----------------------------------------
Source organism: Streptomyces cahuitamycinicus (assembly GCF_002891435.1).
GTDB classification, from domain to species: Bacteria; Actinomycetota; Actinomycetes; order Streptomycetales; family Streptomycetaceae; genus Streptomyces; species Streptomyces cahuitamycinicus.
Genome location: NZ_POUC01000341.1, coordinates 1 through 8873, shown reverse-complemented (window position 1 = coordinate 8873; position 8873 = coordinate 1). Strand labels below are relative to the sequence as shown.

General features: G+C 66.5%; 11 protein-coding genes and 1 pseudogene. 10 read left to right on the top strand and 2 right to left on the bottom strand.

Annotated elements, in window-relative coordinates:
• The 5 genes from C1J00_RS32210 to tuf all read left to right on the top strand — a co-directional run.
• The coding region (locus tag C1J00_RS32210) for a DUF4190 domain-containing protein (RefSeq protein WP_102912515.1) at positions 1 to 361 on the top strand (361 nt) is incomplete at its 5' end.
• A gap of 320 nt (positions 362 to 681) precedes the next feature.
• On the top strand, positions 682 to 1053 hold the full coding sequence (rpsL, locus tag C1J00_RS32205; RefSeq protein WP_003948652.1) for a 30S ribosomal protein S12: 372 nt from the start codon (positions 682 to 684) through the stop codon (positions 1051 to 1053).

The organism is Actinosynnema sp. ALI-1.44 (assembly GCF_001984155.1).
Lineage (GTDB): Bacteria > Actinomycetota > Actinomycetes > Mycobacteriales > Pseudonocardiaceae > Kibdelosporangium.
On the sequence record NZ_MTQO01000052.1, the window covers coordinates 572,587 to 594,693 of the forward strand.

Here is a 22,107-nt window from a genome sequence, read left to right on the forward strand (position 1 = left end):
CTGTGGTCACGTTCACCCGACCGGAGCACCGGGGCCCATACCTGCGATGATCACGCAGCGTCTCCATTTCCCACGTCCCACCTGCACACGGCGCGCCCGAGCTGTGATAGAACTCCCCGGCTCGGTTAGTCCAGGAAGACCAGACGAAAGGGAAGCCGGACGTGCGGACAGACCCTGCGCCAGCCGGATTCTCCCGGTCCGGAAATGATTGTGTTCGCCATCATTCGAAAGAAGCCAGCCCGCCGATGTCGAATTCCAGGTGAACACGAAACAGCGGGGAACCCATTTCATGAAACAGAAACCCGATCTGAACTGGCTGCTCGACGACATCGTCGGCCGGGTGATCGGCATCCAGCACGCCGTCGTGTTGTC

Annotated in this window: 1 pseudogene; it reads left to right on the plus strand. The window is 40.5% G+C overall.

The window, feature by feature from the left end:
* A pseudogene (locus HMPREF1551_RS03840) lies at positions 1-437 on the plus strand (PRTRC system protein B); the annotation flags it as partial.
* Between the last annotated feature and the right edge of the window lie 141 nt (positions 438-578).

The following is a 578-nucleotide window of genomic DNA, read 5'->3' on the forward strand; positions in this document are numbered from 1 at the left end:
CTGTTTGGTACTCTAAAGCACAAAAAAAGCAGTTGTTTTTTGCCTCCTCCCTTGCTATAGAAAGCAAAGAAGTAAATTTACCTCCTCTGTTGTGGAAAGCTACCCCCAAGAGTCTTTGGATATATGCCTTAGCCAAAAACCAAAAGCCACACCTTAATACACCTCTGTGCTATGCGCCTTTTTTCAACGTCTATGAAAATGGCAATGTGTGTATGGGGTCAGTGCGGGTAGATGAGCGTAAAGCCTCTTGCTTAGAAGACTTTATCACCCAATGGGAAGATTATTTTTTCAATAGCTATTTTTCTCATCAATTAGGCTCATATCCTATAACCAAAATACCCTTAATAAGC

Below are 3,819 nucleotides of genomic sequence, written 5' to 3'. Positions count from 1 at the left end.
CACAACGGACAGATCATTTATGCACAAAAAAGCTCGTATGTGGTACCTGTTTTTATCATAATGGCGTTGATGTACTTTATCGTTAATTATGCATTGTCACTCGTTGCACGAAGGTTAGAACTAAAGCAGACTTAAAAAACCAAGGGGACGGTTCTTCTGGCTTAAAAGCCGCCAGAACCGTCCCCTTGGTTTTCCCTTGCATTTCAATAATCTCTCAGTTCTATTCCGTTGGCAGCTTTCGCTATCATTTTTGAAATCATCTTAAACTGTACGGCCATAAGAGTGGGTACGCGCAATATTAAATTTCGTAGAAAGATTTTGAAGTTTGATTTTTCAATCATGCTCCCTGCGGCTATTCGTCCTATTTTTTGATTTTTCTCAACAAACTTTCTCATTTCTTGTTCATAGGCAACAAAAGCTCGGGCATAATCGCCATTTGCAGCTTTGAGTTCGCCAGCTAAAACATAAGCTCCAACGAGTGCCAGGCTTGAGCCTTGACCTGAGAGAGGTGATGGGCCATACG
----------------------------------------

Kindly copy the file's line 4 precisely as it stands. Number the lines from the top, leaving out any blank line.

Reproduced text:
General features: G+C 66.5%; 11 protein-coding genes and 1 pseudogene. 10 read left to right on the top strand and 2 right to left on the bottom strand.